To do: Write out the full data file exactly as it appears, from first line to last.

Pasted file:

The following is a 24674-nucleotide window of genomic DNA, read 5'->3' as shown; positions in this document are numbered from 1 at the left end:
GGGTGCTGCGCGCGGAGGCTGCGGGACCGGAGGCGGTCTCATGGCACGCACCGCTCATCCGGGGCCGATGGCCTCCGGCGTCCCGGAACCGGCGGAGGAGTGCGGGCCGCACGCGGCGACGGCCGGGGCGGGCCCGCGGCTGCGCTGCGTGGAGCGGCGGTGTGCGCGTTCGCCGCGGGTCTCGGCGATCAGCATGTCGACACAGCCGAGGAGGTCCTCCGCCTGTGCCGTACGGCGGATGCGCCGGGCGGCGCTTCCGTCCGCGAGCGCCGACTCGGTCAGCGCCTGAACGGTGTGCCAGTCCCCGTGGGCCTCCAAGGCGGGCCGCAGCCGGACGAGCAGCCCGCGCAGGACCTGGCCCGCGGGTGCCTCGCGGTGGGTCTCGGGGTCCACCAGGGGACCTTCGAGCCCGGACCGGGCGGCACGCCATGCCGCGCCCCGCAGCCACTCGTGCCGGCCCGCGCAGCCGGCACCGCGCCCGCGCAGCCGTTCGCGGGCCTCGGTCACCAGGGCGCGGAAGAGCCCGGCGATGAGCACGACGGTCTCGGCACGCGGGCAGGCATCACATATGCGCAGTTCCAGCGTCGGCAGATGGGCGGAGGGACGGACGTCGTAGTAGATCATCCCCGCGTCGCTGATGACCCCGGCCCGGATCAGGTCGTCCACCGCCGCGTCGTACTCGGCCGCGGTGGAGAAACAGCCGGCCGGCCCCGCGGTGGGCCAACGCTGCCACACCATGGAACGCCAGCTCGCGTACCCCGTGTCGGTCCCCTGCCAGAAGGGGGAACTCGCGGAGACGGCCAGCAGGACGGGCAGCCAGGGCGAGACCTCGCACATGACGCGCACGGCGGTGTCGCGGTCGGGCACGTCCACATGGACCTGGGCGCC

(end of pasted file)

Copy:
The following is a 24674-nucleotide window of genomic DNA, read 5'->3' as shown; positions in this document are numbered from 1 at the left end:
GGGTGCTGCGCGCGGAGGCTGCGGGACCGGAGGCGGTCTCATGGCACGCACCGCTCATCCGGGGCCGATGGCCTCCGGCGTCCCGGAACCGGCGGAGGAGTGCGGGCCGCACGCGGCGACGGCCGGGGCGGGCCCGCGGCTGCGCTGCGTGGAGCGGCGGTGTGCGCGTTCGCCGCGGGTCTCGGCGATCAGCATGTCGACACAGCCGAGGAGGTCCTCCGCCTGTGCCGTACGGCGGATGCGCCGGGCGGCGCTTCCGTCCGCGAGCGCCGACTCGGTCAGCGCCTGAACGGTGTGCCAGTCCCCGTGGGCCTCCAAGGCGGGCCGCAGCCGGACGAGCAGCCCGCGCAGGACCTGGCCCGCGGGTGCCTCGCGGTGGGTCTCGGGGTCCACCAGGGGACCTTCGAGCCCGGACCGGGCGGCACGCCATGCCGCGCCCCGCAGCCACTCGTGCCGGCCCGCGCAGCCGGCACCGCGCCCGCGCAGCCGTTCGCGGGCCTCGGTCACCAGGGCGCGGAAGAGCCCGGCGATGAGCACGACGGTCTCGGCACGCGGGCAGGCATCACATATGCGCAGTTCCAGCGTCGGCAGATGGGCGGAGGGACGGACGTCGTAGTAGATCATCCCCGCGTCGCTGATGACCCCGGCCCGGATCAGGTCGTCCACCGCCGCGTCGTACTCGGCCGCGGTGGAGAAACAGCCGGCCGGCCCCGCGGTGGGCCAACGCTGCCACACCATGGAACGCCAGCTCGCGTACCCCGTGTCGGTCCCCTGCCAGAAGGGGGAACTCGCGGAGACGGCCAGCAGGACGGGCAGCCAGGGCGAGACCTCGCACATGACGCGCACGGCGGTGTCGCGGTCGGGCACGTCCACATGGACCTGGGCGCC